Professor and Director of Undergraduate Studies of Philosophy; Senior Advisor to the Dean
Albert and Vera List Academic Center
James Dodd is Professor of Philosophy at the New School for Social Research.
Concentrations: Husserl; Heidegger; phenomenology.
I turned to philosophy when I realized that there were common questions that drive very different kinds of disciplines, from anthropology to mathematics, from history to the natural sciences. I became dedicated to philosophy, both as a researcher and a teacher, when I learned just how powerfully and rigorously these questions could be articulated in philosophical conversation. Philosophy does not replace the diversity of intellectual pursuit, but it does illuminate the common horizon of questioning that all of these disciplines share--for they all equally engage fundamental questions such as "Who are we?" "What is just?" "What is truth?" "What is the world?" For this reason, I believe, philosophy is essential to any education in the arts and sciences, since it provides the best hope for a grasp of the comprehensive meaning of education itself.
PhD 1996, Boston University
Phenomenology, Architecture, and the Built World. Leiden: Brill, 2017.
Violence and Phenomenology. Studies in Philosophy. New York: Routledge, 2009; Paperback, 2014.
“Philosophy in Dark Times. An Essay on Jan Patočka’s Philosophy of History,” in: Religion, War, and the Crisis of Modernity. A Special Issue Dedicated to the Philosophy of Jan Patočka . The New Yearbook for Phenomenology and Phenomenological Philosophy XIV. Hagedorn and Dodd, eds. London: Routledge, 2015: 64-92.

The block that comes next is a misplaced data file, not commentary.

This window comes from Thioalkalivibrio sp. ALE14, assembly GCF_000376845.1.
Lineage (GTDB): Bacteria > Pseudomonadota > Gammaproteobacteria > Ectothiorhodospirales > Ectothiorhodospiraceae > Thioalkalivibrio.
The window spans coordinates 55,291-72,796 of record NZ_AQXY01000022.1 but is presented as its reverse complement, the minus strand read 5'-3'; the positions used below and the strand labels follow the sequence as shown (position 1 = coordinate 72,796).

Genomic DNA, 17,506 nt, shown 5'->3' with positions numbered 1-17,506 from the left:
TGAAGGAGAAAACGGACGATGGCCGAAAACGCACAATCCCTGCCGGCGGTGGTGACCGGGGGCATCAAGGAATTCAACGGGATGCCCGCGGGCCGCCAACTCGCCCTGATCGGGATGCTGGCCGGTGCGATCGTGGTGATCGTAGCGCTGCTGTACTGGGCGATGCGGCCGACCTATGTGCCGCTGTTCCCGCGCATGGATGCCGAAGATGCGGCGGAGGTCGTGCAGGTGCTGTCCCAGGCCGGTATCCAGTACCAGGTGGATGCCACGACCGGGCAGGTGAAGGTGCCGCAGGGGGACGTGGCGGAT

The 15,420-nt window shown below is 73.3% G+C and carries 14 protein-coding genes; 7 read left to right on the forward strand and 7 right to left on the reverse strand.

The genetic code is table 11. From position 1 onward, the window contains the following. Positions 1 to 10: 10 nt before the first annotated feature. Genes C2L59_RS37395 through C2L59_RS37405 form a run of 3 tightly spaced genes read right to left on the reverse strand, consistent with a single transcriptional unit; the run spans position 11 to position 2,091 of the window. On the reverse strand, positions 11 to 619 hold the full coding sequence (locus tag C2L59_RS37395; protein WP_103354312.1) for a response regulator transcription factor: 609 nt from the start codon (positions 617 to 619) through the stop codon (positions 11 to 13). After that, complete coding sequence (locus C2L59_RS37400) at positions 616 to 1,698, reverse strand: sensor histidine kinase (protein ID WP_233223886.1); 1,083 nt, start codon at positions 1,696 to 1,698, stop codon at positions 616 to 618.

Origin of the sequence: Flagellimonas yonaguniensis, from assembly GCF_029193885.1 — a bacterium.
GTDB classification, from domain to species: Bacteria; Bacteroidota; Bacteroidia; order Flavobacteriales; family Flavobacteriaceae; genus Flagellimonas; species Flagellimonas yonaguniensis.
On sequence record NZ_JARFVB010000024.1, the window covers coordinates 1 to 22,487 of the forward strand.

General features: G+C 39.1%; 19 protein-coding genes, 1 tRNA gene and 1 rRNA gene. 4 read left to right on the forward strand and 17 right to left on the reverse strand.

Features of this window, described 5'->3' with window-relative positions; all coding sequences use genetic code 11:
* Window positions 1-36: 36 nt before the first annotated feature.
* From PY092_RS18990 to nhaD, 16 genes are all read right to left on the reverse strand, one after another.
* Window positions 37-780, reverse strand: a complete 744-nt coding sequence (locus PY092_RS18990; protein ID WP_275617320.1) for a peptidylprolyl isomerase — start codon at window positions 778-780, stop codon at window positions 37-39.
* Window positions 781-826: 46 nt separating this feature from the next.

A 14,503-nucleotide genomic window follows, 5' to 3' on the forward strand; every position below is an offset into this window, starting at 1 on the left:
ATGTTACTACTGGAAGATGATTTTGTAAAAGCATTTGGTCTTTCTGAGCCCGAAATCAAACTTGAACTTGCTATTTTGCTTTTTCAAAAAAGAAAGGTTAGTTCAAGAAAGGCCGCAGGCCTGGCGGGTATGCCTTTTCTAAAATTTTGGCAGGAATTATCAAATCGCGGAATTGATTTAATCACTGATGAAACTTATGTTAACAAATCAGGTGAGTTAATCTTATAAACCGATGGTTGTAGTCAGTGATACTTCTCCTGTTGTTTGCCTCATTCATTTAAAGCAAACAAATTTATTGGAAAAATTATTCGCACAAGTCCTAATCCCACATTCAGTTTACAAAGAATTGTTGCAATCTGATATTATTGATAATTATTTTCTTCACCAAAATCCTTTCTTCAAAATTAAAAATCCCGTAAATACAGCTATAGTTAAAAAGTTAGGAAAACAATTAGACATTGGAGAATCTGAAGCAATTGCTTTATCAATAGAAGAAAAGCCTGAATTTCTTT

“Clarity, Fiction, and Description,” in: Commentary on Husserl's Ideas I . Andrea Staiti, ed. Berlin: Walter de Gruyter, 2015: 159-176.
“Aristotle and Phenomenology,” in: Phenomenology in a New Key—Between Analysis and History: Essays in Honor of Richard Cobb-Stevens. Bloechl and de Warren, eds. Dordrecht: Springer, 2015.
“The Depth of Signs. Three Texts on Language from Edmund Husserl’s Sixth Logical Investigation,” in: Graduate Faculty Philosophy Journal 33/1 (2012): 1-24.
“Violence and Nonviolence,” in: Philosophy and the Return of Violence. Eckstrand and Yates, eds. New York: Continuum, February 2011: 137-153.
“Death and Time in Husserl’s C-Manuscripts,” in: On Time. New Contributions to the Husserlian Phenomenology of Time. Lohmar and Yamaguchi, eds. Dordrecht: Springer, September 2010: 51-70.
The Problem of Time
Europe is Dead
First Year Seminar
Philosophy of Nietzsche
Ind Senior Project